18. Season of birth is endogenous (Eric Crampton/Kasey S. Buckles and Daniel M. Hungerman)

19. A model of how the internet works (Marco Arment) (via)


Around the Blogs, Vol. 98

1. Race as a biological and social construct (Razib Khan)

2. The case for taxing oral sex (Eric Crampton)

3. "My hypothesis is that progressives, conservatives, and libertarians view politics along three different axes." (Arnold Kling)

4. Don't try to become good at something (Ben Casnocha)

5. If you really set your mind to it, you can find unfair inequalities everywhere. Scatterplot's mike3550 shows how to.

6. "Want to Know What Someone Really Thinks?" (Gretchen Rubin) The case seems way overstated to me, but you may want to add that tool to your box.

7. Wikipedia's most controversial topics (Samuel Arbesman/Taha Yasseri, Anselm Spoerri, Mark Graham, János Kertész) (via). Who would have guessed that the most controversial topic in German Wikipedia is Croatia?

That Rise in U.S. Crime [Edited]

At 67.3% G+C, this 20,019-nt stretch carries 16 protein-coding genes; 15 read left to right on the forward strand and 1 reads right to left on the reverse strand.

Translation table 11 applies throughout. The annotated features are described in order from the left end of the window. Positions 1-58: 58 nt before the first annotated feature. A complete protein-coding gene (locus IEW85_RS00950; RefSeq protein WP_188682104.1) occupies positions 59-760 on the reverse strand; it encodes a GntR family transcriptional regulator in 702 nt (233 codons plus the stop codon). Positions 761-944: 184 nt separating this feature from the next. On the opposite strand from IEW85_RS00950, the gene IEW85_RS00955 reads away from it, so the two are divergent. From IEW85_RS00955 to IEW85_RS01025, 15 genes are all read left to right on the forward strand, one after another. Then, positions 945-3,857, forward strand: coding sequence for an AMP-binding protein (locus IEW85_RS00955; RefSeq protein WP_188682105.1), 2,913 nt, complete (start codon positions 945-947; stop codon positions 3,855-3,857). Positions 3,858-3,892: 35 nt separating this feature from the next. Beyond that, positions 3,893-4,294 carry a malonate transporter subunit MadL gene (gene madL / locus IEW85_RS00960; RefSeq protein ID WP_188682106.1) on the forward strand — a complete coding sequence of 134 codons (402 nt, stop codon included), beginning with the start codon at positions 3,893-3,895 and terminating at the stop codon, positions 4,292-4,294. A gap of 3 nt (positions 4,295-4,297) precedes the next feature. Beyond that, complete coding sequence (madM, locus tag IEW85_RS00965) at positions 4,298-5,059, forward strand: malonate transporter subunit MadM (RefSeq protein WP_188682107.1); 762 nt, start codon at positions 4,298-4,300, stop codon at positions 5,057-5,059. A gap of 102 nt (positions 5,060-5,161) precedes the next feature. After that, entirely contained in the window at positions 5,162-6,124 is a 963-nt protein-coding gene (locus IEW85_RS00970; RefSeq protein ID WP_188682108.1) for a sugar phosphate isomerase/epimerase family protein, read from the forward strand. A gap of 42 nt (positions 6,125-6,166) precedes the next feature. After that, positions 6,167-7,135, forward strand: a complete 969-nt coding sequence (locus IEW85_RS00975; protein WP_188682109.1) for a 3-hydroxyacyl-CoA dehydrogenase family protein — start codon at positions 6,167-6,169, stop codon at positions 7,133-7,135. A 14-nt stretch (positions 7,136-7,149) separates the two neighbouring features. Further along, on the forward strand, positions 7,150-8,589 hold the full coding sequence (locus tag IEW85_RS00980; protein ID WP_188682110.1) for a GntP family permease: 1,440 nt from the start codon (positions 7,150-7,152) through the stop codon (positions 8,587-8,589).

The FBI released preliminary data on crimes known to the police in 2012. The New York Times will let you know only about a portion of the data. Their author Timothy Williams doesn't tell you that property crimes are down by .8%, but presents a story about how violent crime has increased by 1.5%. Then he find an academic who's willing to go into story time:
Joseph Pollini, another John Jay College professor, said that one possibility was that there were fewer police officers on patrol in some metropolitan areas that have cut spending sharply in recent years because of the recession.

“You’re dealing with depleted police resources,” he said of budget cuts that have caused a reduction in the size of nearly every urban police department.